Electric charge is notorious for needing only a relatively small number of electrons or protons to move to produce macroscopically visible effects. Similarly, electric and magnetic dipoles produce big effects in capacitors and ferromagnets. Nature is full of objects that have permanent quadrupole moments and higher, especially the building blocks of ionically bound crystals, like table salt. Why don't these higher order $2^\ell$-pole moments seem to "stack up" in the same way the lower order moments do?


This question, as with so many others in physics, can be answered by a simple scaling argument. Every permanent $2^\ell$-pole will have a characteristic size to the volume it takes up, call that $a$. The number of $2^\ell$-poles that can potentially stack up constructively is given by a simple ratio of volumes, say $$N = \frac{L^3}{a^3},$$ in an $L\times L\times L$ cube.

The multipole moment of the building block will have a normalization factor that can be arranged to be $$Q_\ell^m \propto qa^\ell,$$ for some characteristic charge $q$ (usually around the electron charge). If we assume that we're dealing with the lowest non-vanishing multipole, so that it is translation invariant, then the total $2^\ell$-pole moment will be just the number of $2^\ell$-poles times the moment per $2^\ell$-pole, to get \begin{align} Q_{\ell,\mathrm{tot}}^m &\propto Nqa^\ell \\ & = q L^3 a^{\ell-3} \\ & = q \left(\frac{a}{L}\right)^{\ell - 3} L^\ell = q' L^\ell. \end{align} The significance of the last line is that it is the same as exhcanging all of the microscopic $2^\ell$-poles for a single equivalent macroscopic one built with monopoles of characteristic charge $q'$ that get the same $2^\ell$-pole moment. For $\ell < 3$, size of the charges needed to build the equivalent macroscopic $2^\ell$-pole grows with $L$. For $\ell=3$, the octupole moment, the characteristic charge is constant (e.g. the net octupole moment of a salt cube is, up to a numerical factor of a few, the same as having a single uncompensated electron/proton on the corners of the cube). For $\ell > 3$ the charge needed to build the macroscopic equivalent $2^\ell$-pole is actually shrinks with growing $L$.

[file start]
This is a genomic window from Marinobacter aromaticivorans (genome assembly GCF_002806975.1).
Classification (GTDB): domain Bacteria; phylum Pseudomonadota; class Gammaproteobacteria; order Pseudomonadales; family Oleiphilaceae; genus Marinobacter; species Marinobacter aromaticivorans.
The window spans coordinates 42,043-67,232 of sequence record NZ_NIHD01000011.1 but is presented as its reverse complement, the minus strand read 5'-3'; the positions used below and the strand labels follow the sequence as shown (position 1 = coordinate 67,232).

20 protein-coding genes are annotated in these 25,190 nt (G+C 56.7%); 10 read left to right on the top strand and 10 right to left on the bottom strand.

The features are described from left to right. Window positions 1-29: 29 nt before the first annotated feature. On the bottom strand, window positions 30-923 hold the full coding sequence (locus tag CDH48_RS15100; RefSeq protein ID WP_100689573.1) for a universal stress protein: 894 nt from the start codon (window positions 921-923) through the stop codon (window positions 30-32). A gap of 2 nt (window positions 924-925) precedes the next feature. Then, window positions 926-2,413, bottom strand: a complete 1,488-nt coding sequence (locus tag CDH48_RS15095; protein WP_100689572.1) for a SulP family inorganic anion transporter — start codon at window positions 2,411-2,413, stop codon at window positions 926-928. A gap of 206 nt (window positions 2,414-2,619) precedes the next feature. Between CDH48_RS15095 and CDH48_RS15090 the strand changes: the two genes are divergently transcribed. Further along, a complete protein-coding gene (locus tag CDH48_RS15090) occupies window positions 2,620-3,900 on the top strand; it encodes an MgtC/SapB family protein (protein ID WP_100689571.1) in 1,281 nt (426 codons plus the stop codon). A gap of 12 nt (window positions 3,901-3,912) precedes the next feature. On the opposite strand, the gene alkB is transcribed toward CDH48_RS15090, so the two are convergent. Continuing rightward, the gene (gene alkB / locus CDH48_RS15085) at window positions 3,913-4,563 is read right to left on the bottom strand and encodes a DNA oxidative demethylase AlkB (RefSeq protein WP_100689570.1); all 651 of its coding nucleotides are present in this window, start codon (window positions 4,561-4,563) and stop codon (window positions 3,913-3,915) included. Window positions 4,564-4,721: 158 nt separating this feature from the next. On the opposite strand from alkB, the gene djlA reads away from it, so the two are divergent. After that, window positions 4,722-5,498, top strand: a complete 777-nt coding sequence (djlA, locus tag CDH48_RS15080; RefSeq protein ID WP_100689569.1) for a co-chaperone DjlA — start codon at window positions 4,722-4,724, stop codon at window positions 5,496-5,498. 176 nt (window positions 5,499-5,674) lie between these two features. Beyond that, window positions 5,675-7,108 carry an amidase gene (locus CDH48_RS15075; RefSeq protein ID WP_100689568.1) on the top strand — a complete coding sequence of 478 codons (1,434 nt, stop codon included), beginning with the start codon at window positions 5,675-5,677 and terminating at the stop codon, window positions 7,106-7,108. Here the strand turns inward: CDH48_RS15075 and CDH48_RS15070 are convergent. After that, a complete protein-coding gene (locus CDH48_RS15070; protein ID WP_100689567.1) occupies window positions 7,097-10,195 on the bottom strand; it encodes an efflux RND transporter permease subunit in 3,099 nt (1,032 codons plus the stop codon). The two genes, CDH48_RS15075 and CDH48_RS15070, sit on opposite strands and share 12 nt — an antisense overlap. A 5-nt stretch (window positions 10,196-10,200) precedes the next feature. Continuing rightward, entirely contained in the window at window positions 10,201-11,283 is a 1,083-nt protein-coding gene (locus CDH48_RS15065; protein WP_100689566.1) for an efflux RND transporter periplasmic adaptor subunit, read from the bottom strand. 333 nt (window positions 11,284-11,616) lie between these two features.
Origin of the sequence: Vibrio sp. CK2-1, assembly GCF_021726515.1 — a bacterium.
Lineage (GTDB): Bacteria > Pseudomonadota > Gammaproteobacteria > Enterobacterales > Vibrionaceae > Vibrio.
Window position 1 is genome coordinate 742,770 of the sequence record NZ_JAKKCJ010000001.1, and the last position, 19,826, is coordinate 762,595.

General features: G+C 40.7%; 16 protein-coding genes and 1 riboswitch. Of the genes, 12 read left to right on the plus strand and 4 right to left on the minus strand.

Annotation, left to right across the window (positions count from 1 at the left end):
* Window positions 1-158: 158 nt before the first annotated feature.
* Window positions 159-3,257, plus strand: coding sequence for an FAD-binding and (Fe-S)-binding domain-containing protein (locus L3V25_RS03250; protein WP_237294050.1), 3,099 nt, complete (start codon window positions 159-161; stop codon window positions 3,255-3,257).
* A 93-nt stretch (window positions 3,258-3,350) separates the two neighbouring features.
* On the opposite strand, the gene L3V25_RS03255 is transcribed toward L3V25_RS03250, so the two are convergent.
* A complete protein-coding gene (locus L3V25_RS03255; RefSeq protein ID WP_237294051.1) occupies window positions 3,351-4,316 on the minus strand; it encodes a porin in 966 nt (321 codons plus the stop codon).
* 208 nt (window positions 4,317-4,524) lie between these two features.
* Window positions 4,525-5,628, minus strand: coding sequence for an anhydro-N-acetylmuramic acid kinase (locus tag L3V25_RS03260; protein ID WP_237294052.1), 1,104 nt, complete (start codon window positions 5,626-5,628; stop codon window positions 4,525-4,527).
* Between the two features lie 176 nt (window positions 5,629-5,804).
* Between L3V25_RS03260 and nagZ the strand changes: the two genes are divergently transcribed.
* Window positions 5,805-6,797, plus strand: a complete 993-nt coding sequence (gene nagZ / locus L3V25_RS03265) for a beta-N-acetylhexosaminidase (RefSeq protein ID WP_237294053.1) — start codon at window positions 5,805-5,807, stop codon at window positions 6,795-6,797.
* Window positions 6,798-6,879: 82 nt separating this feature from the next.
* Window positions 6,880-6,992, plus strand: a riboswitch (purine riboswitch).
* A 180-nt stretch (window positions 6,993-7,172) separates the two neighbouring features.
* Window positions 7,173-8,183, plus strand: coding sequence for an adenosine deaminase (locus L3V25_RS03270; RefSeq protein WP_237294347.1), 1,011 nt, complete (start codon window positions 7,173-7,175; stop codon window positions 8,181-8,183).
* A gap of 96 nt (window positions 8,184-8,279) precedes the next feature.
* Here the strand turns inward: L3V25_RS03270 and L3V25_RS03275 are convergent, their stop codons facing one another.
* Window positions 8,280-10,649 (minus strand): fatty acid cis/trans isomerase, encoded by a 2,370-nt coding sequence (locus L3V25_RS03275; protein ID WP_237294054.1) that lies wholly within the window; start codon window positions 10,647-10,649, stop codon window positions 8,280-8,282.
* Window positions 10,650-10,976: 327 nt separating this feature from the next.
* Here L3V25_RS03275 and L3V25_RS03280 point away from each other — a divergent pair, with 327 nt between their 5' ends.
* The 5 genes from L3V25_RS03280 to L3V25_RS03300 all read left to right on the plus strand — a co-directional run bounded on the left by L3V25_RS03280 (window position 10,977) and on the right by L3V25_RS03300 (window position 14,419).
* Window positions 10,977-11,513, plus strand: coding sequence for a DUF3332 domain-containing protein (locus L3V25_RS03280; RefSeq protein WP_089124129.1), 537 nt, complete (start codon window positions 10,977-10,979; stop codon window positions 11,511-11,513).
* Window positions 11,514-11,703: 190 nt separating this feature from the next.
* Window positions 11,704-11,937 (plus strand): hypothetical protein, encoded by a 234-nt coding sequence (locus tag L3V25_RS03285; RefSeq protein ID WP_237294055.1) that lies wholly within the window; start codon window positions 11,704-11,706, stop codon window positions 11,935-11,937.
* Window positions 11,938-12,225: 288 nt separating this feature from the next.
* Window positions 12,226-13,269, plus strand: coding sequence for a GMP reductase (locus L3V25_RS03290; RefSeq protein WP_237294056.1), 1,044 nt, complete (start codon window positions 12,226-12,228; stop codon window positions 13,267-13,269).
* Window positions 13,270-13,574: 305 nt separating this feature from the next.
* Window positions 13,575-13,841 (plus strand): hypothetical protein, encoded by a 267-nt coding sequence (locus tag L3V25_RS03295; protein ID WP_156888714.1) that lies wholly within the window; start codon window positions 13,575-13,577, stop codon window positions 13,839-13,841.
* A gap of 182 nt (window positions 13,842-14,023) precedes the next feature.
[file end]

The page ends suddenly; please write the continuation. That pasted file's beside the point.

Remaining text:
Granted, for fixed $q$ and $a$, the net $2^\ell$-pole moment always grows $\propto L^3$, but this change-out for an equivalent macroscopic $2^\ell$-pole places an abstract concept into concrete terms that make it easier to picture just how small the electric fields being produced are.

Another way to look at the issue is to consider how big the field produced at about the surface of the object is. For a $2^\ell$-pole the leading order term in the electric or magnetic field is proportional to $r^{-2-\ell}$. Since the the minimum observation distance is $r\sim L$, and the $2^\ell$-pole moment grows like $L^3$, the electric field at the minimum distance from the point-like equivalent $2^\ell$-pole is $\propto L^{1-\ell}$. With this way of measuring the "impact" of trying to stack multipoles, only the monopole moments stack well, with the dipole moments being marginal.

And all of this assumes that the "stacking" can be done perfectly, ignoring thermodynamic effects that lead to magnetic domains and crystal grains.


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